Inclusionary Housing Policies in Seattle
Our City is Growing Out of Reach
Seattle’s economy is booming. Even though the city is growing and jobs are being created, the cost of living in Seattle is rapidly outpacing wages. Data from the city’s Housing Affordability and Livability Agenda committee indicates that a person needs to earn $56,480 annually in order to afford rent for a 1-bedroom apartment in our city. People should be able to live, work, and build a life in a community of opportunity – yet this vision is becoming unattainable for so many hard-working people and families. We need to create more permanently affordable housing if we are going to make Seattle an affordable community for all. This will require innovative local tools.
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What Tools Do We Need?
In October 2014, the Seattle City Council passed Resolution 31551 indicating its intent to implement an affordable housing linkage fee program in Seattle. Since then, city and community leaders came together and developed a broad set of tools to help build a more affordable city. Chief among the recommendations are two inclusionary housing policies: a Commercial Linkage Fee and a Mandatory Inclusionary Housing Program. A linkage fee is a per-square-foot charge on new commercial development that mitigates the increased demand for affordable housing created by that development. For more details about affordable housing linkage fees, click here. This is a critical first step in creating a city of opportunity for everyone.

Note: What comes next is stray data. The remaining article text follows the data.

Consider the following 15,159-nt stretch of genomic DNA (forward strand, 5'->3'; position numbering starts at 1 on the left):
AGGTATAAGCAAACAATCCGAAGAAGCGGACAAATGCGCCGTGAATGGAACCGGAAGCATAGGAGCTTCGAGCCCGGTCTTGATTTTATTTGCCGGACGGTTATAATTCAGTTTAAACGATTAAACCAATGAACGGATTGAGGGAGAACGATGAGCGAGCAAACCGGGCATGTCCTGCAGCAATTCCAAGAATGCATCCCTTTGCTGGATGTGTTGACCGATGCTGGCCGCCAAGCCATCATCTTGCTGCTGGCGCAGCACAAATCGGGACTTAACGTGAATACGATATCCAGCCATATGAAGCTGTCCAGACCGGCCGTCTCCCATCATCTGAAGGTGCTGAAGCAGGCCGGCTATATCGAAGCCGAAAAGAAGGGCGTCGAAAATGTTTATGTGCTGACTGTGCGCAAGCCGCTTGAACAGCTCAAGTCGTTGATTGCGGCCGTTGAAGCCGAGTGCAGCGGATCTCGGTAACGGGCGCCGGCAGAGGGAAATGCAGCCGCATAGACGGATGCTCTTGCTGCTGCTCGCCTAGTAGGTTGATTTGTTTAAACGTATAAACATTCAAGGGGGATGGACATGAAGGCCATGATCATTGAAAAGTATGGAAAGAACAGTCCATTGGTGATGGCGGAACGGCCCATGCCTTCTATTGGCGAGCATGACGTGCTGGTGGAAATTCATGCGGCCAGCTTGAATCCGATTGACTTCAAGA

A Mandatory Inclusionary Housing Program requires multi-family housing developers to include affordable homes alongside market-rate units. If developers choose not to include affordable housing, they have the option to pay a fee to a citywide fund for affordable housing. Taken together, the commercial linkage fee and mandatory inclusionary housing program will create an estimated 6,000 new affordable homes in Seattle. This will allow thousands of people and their families to fully thrive in local communities.
We’ve Found a Fair Solution
Those who profit most from growth and public investment can afford to give a little back to support a diverse, equitable city. Taking this approach provides a balanced and broad set of measures to ensure that Seattle remains a vibrant, inclusive city. Economic growth and widespread opportunity can coexist. Inclusionary housing policies ask everyone to do their fair share, allowing the workers we rely on every day to afford to live near their jobs in the city.
Seattle MHA program One-Pager: A high-level overview that is useful for understanding MHA and incentive zoning generally.
Seattle MHA Program Upzone Two-Pager: Explains upzoning and the benefits it can provide to the community.